Deuteronomy 33:4-5

'When Moses charged us with the teaching As the heritage of the Congregation of Jacob.Then he(Moses)became King in Jeshurun.'

When Moses inherited the Kingship the leadership of Israel passed from the House of Joseph(Ephraim) to the House of Levi(Moses).The Priest-Kings of MelchiZadok were to descend from Moses' son Eliezar,while the Zadokites were to descend from Moses' other son Gershom.The third faction of the Priesthood which were the ritual Temple Priests(Monks)were to descend from the line of Aaron.Therefore the descendants of Moses actually inherited 2/3 of the Priesthood.Some members of the House of Joseph did not want to relinquish power and after the departure of Moses they appointed Joshua in his place being that Joshua was a descendant of Ephraim.

The tribe of Judah was never promised the Kingship.In fact the Lion was actually the symbol of Levi and thus the word Lavi can also be used for Lion.The Judahites were actually a Priesthood of Singers and praisers and thus Judah means to praise. The Levitical Priest Kings were only associated with Judah because the Judahites continually surrounded the King's throne.This is why the Book of Samuel states that David taught the Judahites the Song of the Bow as written in the Book of Yashar.

(II SAMUEL 1:18) In this regard David was actually a descendant of Moses. However the first to claim the Kingship was Saul of Benjamin. Benjamin was the close full brother of Joseph and thus the struggle for power between the Josephites/Benjamites and the Levites/Judah

continued.When David replaced Saul the line of Moses was once again restored. The first Israelite to rebel against Solomon was Jeroboam son of Nebat an Ephraimite and thus the House of Joseph declared independence under its own kingship(I KINGS 11:26). This rivalry led to early Israelite teachings on the emergence of a Levitical Messiah and a Josephite Messiah known as Moshiach Ben Joseph. The struggle between these two

great families is an underlining theme in the story of Jesus who is in the Order of MelchiZadok which would actually make him a descendant of Moses through David.The Qaran chimes in on this by referring to Jesus as being of the Family of Amran meaning a descendant of the Families of Moses and Aaron. Jesus is then supposedly replaced by Saul(Paul)the Benjamite.


Kahana profile image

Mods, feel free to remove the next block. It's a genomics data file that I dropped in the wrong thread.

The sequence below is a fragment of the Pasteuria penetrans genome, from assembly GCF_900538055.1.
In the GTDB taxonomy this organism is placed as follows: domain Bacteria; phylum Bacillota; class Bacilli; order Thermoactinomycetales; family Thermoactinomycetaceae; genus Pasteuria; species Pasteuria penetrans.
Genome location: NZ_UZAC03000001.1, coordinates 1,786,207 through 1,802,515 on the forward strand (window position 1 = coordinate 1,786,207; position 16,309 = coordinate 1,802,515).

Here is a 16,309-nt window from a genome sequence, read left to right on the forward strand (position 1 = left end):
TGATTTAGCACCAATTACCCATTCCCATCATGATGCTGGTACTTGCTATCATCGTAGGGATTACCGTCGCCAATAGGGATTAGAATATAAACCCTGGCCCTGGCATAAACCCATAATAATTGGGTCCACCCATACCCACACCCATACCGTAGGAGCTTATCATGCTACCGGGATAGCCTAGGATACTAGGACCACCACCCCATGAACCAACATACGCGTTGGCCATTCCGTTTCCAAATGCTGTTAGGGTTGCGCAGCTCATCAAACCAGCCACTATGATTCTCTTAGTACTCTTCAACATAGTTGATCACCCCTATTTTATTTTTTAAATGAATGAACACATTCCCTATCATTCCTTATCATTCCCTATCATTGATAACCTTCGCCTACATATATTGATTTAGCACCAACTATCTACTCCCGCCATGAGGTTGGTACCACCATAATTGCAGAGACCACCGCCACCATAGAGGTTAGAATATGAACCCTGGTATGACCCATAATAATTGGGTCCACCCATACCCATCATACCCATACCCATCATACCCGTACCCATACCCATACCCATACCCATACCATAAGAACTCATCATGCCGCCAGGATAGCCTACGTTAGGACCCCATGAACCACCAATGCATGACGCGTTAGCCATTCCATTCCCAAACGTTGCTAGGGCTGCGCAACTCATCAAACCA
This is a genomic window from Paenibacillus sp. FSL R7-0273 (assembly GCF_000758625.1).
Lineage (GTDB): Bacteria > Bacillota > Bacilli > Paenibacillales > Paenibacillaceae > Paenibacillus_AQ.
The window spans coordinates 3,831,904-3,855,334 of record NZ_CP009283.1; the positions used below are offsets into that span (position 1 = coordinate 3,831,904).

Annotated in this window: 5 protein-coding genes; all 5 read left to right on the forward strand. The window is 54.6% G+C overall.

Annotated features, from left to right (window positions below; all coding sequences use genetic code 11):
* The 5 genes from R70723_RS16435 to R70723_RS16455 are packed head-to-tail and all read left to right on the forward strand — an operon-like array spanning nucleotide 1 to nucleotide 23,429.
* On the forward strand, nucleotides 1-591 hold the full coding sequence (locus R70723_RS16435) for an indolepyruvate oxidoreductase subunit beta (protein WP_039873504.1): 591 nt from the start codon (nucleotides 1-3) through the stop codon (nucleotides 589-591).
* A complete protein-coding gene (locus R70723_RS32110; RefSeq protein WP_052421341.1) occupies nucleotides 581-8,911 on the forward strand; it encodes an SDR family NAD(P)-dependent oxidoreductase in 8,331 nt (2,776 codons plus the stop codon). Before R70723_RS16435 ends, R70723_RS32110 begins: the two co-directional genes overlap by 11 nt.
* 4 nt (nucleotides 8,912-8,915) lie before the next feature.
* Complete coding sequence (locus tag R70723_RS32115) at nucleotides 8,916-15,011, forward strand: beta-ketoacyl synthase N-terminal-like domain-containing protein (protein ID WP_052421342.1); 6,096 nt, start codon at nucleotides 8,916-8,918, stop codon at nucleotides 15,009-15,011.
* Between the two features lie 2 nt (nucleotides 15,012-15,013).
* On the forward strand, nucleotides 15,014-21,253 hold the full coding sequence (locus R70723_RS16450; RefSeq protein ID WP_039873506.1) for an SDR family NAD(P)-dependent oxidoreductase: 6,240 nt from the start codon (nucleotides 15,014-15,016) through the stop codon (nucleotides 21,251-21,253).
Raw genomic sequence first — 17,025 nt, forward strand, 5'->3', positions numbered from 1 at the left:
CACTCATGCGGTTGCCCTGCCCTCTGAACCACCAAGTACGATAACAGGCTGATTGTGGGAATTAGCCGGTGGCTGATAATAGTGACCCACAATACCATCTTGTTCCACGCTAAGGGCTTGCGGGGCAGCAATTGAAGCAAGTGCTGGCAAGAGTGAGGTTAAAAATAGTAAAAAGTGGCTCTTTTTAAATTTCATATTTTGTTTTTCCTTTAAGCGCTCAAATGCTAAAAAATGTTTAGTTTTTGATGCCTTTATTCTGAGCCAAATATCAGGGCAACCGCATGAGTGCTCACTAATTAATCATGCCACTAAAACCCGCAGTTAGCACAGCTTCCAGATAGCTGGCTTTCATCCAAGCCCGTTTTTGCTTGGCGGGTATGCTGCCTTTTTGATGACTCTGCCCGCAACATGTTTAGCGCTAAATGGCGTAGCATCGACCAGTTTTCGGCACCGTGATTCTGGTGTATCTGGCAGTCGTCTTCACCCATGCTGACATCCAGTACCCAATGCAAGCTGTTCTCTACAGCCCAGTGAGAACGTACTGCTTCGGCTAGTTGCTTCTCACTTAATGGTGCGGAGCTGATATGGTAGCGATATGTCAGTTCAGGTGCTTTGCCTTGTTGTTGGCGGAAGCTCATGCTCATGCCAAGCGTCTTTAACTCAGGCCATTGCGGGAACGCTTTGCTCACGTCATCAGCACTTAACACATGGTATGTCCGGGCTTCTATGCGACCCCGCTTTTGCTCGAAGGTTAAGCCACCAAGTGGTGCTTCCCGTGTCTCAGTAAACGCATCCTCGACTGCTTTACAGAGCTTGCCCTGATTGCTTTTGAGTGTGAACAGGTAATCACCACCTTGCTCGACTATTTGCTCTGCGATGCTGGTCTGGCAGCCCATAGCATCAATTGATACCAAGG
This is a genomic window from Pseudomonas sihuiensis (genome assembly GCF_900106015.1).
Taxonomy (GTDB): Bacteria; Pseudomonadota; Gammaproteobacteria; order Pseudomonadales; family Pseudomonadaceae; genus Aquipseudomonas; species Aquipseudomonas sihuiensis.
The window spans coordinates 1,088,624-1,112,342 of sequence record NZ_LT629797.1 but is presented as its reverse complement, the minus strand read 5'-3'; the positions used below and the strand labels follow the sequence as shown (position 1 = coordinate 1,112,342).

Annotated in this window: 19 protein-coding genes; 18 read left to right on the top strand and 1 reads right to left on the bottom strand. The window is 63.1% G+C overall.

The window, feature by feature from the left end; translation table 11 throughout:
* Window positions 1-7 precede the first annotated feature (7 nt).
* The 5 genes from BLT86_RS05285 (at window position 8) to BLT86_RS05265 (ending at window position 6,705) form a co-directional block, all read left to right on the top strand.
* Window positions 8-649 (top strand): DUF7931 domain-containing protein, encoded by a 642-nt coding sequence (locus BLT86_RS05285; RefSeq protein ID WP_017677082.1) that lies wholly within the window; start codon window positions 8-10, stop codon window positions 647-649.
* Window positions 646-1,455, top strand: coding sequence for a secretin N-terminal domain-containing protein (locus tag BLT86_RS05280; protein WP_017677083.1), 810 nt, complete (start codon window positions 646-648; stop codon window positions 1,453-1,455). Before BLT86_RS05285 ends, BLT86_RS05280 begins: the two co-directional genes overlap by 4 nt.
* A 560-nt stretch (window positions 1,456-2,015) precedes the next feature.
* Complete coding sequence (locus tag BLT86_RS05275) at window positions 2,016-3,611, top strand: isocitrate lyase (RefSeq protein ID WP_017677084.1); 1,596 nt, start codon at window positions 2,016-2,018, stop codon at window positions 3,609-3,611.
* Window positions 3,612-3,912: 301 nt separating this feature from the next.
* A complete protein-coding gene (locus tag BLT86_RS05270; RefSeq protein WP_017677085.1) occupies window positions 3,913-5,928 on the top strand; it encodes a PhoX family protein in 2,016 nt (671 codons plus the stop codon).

Kahana 7 years ago Author

Zvi, you're probably wondering why I approve your comments. It's because you have something of value to say and therefore something to refute. You say you're practices are close to Karaite, then you would know the first rule of Karaism, "To read the Torah and what seems good to you, then it is right. I don't refuse your right to read and believe as you wish, therefore if you were truly Karaite, you would not deny me mine. My Karaite brethren are well aware of my views. In fact we chat fairly regularly. That is our strength. Now the next thing you should know is that as Karaites, we don't believe in coincidence. Everything was and is to God's plan. If you believe in coincidence, then your thinking that your close to Karaite Judaism is mistaken.

Now, you could be right that Moses did not want an inherited leadership, yet he established one in the son's of Aaron. Visionary, hardly as the two hundred years under the judges was one of turmoil, persecutions, and infighting amongst the tribes. Read Judges if you doubt me. The chaos that resulted was only resolved with the establishment of a hereditary monarchy, first with Saul, then with David. And I can't be more specific that say in Exodus 6:20 it states that Amram lived for 137 years. For your benefit, let's just say he was an old man when he finally died. So, no it didn't occur to me that he had been killed because who would kill a 137 year old man? But you do the math and then tell me again why he wasn't present during the Exodus. And I wasn't refering to Amram's mother, I was refering to Moses' mother Jochebed who was older than Amram because in that verse it is said she's Amram's aunt.

And by the way, if you do not believe that there have been editing changes to the Torah then ask your rabbi. I'm certain he will admit that it has occurred. But the Laws of the Torah, the commands of the Torah are what Karaites believe in. The stories are just that, stories. To change the Laws and the commandments, no Karaite would dare do that. But the Rabbis would. Next time you light your sabbath candles and recite the prayers that you have been commanded to say, find where it states to do so in the Torah. I would suggest that you continue to read and in so doing perhaps it will make you realize your perception is not the only one. And credibility is only an issue when you lack tolerance and an open mind.


Zvi 7 years ago

Shalom sir.

I was born Jewish and consider myself very close to Qaraite Judaism in belief and practice.

I've read your questions attentively. You read too much into things that may be coincidental, such as why `Amram wasn't around during Yesi'at Misrayim (the Exodus). Did it occur to you he may have passed away or been killed prior to that?

How didn't it occur to you that the reason Moshe's children were purposely excluded from any authority over the Israelites during and after his death might have been because Moshe wished to avoid creating an inherited leadership to suucceed him? (Just as Yehoshu`a didn't.) So maybe this was a purposeful act flowing from a nobility of spirit and astute visionary political thought?

`Amram's mother is not mentioned anywhere in the Torah as being present or alive during the Exodus. If she was alluded to elsewhere in the Tanakh as being alive or present that time, why couldn't you take the trouble to mention chapter & verse numbers? One would like to believe you'd avail the readers of them when you try to make them read the Torah critically. This is a profound failure on your part.

Here you accuse "levitical priests" of inserting an addition in Sefer Shemot ch. 6, yet in another hub you accused "Rabbis" of tampering with the Torah's text, and in yet another hub you accused `Ezra the Scribe of tampering with the Torah's text. And you have the gall to call or present yourself as a Qaraite?

I'm afraid you've got a severe credibility problem.

I call upon all Qaraite Jews NOT to disregard your writings, but to read all your hubs to discover *why* you've got little credibility if at all.